Researchers from the University of Tsukuba find that retrotransposons (a.k.a. “jumping sequences”) may affect gene expression in melons

On the surface, the humble melon may just look like a tasty treat to most. But researchers from Japan have found that this fruit has hidden depths: retrotransposons (sometimes called “jumping sequences”) may change how genes are expressed.

In a study published recently in Communications Biology, researchers from the University of Tsukuba and the National Agriculture and Food Research Organization (NARO) have revealed that retrotransposons had a role in altering gene expression when melon genomes were diversifying, and may affect gene expression that induces fruit ripening.

Melons comprise one of the most economically important fruit crops globally. A special feature of melons is the coexistence of two fruit types: climacteric (which produce ethylene and exhibit a burst in cellular respiration as ripening begins), and non-climacteric. Ethylene is a plant hormone important to the regulation of climacteric fruit-ripening traits such as shelf life, which is of major economic importance.

“Because Harukei-3 melons produce ethylene during ripening, we wanted to look at ethylene-related gene expression in this type of melon,” says lead author of the study Professor Hiroshi Ezura. “Harukei-3 produces an especially sweet fruit if grown in the right seasons. Because of its taste and attractive appearance, Harukei-3 has been used for a long time in Japan as a standard type for breeding high-grade muskmelon.”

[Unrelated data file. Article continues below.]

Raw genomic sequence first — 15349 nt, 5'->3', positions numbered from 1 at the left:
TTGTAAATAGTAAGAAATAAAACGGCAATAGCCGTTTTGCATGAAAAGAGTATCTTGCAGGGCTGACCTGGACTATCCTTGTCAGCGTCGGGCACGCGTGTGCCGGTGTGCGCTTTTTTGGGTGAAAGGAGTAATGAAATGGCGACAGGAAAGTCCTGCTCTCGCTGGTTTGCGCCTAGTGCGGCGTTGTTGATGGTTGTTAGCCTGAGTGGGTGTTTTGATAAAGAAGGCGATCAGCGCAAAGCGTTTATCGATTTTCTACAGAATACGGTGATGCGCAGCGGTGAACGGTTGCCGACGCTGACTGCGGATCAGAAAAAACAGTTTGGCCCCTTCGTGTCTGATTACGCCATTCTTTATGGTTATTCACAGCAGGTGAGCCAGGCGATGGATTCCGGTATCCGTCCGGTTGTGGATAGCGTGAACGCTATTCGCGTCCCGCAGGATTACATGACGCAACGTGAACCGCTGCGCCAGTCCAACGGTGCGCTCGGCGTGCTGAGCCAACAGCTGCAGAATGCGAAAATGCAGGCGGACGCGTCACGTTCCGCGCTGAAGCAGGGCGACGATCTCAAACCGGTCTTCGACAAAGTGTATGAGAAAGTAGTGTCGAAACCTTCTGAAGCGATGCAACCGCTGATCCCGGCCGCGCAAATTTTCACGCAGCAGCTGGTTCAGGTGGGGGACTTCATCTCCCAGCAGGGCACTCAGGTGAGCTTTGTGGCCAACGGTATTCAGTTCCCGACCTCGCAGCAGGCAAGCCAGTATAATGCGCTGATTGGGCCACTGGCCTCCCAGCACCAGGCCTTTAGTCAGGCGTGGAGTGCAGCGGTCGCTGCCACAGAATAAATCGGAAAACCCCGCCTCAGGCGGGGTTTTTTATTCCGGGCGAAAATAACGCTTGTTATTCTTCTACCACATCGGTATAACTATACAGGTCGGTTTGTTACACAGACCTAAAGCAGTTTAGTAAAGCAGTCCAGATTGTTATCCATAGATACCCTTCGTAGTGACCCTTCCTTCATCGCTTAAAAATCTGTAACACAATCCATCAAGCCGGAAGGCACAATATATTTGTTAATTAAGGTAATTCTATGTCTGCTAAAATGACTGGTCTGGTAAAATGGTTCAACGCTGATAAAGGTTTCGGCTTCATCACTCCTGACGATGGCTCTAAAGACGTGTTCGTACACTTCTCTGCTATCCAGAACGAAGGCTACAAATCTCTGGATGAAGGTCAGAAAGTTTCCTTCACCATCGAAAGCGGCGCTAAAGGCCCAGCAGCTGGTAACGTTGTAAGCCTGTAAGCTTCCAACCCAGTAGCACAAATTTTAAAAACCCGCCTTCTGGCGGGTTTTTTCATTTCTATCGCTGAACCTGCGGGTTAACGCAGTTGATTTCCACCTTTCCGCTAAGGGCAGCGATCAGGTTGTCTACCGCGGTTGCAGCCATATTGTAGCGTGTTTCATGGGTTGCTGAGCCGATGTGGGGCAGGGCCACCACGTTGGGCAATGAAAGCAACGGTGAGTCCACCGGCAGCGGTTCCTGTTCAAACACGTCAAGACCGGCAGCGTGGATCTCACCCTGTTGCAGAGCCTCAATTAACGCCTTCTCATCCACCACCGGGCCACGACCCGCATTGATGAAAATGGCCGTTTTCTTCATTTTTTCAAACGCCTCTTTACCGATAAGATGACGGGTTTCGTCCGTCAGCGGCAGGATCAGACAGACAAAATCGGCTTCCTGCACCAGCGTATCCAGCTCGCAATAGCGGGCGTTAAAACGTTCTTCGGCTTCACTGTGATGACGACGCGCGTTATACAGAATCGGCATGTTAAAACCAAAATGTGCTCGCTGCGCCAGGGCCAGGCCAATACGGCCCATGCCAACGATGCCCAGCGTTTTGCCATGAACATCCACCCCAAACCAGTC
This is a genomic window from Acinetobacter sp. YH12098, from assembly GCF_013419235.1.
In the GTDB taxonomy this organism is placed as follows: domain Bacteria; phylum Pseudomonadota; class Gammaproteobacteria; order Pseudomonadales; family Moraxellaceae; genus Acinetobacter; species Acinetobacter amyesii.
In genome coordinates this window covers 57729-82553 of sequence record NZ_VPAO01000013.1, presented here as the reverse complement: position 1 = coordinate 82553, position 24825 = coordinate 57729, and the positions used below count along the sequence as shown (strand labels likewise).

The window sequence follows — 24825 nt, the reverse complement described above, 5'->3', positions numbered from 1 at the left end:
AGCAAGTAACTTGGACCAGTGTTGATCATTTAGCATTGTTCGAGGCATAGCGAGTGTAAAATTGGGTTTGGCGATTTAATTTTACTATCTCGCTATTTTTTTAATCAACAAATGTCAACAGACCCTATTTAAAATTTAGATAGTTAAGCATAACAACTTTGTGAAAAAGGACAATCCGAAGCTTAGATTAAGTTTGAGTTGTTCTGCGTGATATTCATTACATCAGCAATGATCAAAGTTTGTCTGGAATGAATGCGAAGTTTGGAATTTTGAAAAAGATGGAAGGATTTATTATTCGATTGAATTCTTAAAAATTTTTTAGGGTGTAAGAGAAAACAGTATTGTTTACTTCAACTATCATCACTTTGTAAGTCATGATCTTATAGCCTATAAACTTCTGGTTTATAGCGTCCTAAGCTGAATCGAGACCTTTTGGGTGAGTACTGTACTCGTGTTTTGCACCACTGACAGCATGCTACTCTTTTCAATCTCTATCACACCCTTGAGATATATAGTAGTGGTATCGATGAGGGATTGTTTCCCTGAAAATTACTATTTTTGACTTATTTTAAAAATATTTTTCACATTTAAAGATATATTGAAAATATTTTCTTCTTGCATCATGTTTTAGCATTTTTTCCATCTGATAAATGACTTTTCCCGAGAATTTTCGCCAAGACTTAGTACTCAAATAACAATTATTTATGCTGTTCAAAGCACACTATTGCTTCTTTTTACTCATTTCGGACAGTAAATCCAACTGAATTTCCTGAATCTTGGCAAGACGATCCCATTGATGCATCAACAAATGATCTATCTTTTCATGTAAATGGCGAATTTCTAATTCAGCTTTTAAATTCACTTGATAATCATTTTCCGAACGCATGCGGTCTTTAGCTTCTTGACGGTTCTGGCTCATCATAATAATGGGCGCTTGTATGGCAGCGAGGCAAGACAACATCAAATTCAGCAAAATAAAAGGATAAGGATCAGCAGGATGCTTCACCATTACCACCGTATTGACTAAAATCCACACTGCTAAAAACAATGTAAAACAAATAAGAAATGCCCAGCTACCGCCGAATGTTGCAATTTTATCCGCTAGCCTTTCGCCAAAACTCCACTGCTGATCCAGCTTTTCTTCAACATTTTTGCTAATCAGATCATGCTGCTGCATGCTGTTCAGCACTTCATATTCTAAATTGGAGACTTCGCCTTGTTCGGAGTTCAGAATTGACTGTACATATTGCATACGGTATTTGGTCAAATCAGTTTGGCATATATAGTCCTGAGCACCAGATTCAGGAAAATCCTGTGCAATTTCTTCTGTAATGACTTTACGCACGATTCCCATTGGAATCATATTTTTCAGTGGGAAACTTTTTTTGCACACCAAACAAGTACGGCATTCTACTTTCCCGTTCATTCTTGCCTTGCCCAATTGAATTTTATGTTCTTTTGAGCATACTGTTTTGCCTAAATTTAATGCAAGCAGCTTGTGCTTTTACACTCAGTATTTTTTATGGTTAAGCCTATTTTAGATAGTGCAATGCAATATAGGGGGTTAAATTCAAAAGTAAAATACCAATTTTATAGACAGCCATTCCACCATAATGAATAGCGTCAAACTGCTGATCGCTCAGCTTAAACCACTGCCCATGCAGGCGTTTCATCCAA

To examine ethylene-related gene expression, the researchers assembled the whole genome sequence of Harukei-3 by using third-generation nanopore sequencing paired with optical mapping and next-generation sequencing.

Figure: Whole genome assembly of Harukei-3 melon (Communications Biology)

“We compared the genome of Harukei-3 with other melon genomes. Interestingly, we found that there are genome-wide presence/absence polymorphisms of retrotransposon-related sequences between melon accessions, and 160 (39%) were transcriptionally induced in post-harvest ripening fruit samples. They were also co-expressed with neighboring genes,” explains Dr. Ryoichi Yano, senior author. “We also found that some retrotransposon-related sequences were transcribed when the plants were subjected to heat stress.”

Retrotransposons are transposons (also referred to as “jumping sequences” because they can change their positions within a genome) with sequences similar to those of retroviruses.

“Our findings suggest that retrotransposons contributed to changes in gene expression patterns when melon genomes were diversifying. Retrotransposons may also affect gene expression that brings on fruit ripening,” says Professor Ezura.

The Harukei-3 genome assembly, together with other data generated in this study, is available in the Melonet-DB database. Combined with future updates, this database will contribute to the functional genomic study of melons, especially reverse genetics using genome editing.

Read the paper: Communications Biology 

Article source: University of Tsukuba

Image credit: Shutterbug75 / Pixabay